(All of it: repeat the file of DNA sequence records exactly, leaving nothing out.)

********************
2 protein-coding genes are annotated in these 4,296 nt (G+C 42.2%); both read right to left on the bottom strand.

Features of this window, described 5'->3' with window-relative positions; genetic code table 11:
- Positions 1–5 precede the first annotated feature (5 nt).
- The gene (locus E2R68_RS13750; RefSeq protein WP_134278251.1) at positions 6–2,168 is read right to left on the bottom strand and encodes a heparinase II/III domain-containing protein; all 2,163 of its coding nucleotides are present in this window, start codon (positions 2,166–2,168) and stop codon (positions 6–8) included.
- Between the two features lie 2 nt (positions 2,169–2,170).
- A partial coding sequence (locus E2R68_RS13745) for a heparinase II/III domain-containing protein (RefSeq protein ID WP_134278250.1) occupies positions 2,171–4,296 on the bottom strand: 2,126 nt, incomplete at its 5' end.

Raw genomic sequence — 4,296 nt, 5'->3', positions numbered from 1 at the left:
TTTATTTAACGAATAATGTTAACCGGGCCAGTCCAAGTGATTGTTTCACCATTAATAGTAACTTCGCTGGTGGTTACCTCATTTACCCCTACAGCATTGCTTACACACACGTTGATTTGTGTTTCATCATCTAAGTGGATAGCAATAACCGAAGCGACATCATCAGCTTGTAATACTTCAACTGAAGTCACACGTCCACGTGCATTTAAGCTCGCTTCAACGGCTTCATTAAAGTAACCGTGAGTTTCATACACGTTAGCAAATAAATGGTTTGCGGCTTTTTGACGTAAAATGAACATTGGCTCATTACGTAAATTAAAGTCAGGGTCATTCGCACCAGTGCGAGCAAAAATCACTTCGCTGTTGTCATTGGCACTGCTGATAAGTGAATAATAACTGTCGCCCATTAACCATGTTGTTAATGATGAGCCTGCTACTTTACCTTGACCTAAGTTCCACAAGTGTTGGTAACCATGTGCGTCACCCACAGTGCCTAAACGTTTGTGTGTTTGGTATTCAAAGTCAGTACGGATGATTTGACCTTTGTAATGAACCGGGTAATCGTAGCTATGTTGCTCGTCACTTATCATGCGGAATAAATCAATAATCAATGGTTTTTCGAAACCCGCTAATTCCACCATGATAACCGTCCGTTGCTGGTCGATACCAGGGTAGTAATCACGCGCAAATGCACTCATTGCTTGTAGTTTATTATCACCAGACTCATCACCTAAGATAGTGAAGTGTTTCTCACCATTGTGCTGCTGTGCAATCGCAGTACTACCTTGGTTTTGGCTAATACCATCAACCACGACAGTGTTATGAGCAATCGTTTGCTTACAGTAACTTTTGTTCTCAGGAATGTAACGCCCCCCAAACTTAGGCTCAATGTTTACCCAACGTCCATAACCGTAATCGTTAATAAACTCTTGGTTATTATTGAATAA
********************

2 protein-coding genes are annotated in these 4,296 nt (G+C 42.2%); both read right to left on the bottom strand.

Features of this window, described 5'->3' with window-relative positions; genetic code table 11:
- Positions 1–5 precede the first annotated feature (5 nt).
- The gene (locus E2R68_RS13750; RefSeq protein WP_134278251.1) at positions 6–2,168 is read right to left on the bottom strand and encodes a heparinase II/III domain-containing protein; all 2,163 of its coding nucleotides are present in this window, start codon (positions 2,166–2,168) and stop codon (positions 6–8) included.
- Between the two features lie 2 nt (positions 2,169–2,170).
- A partial coding sequence (locus E2R68_RS13745) for a heparinase II/III domain-containing protein (RefSeq protein ID WP_134278250.1) occupies positions 2,171–4,296 on the bottom strand: 2,126 nt, incomplete at its 5' end.

Raw genomic sequence — 4,296 nt, 5'->3', positions numbered from 1 at the left:
TTTATTTAACGAATAATGTTAACCGGGCCAGTCCAAGTGATTGTTTCACCATTAATAGTAACTTCGCTGGTGGTTACCTCATTTACCCCTACAGCATTGCTTACACACACGTTGATTTGTGTTTCATCATCTAAGTGGATAGCAATAACCGAAGCGACATCATCAGCTTGTAATACTTCAACTGAAGTCACACGTCCACGTGCATTTAAGCTCGCTTCAACGGCTTCATTAAAGTAACCGTGAGTTTCATACACGTTAGCAAATAAATGGTTTGCGGCTTTTTGACGTAAAATGAACATTGGCTCATTACGTAAATTAAAGTCAGGGTCATTCGCACCAGTGCGAGCAAAAATCACTTCGCTGTTGTCATTGGCACTGCTGATAAGTGAATAATAACTGTCGCCCATTAACCATGTTGTTAATGATGAGCCTGCTACTTTACCTTGACCTAAGTTCCACAAGTGTTGGTAACCATGTGCGTCACCCACAGTGCCTAAACGTTTGTGTGTTTGGTATTCAAAGTCAGTACGGATGATTTGACCTTTGTAATGAACCGGGTAATCGTAGCTATGTTGCTCGTCACTTATCATGCGGAATAAATCAATAATCAATGGTTTTTCGAAACCCGCTAATTCCACCATGATAACCGTCCGTTGCTGGTCGATACCAGGGTAGTAATCACGCGCAAATGCACTCATTGCTTGTAGTTTATTATCACCAGACTCATCACCTAAGATAGTGAAGTGTTTCTCACCATTGTGCTGCTGTGCAATCGCAGTACTACCTTGGTTTTGGCTAATACCATCAACCACGACAGTGTTATGAGCAATCGTTTGCTTACAGTAACTTTTGTTCTCAGGAATGTAACGCCCCCCAAACTTAGGCTCAATGTTTACCCAACGTCCATAACCGTAATCGTTAATAAACTCTTGGTTATTATTGAATAA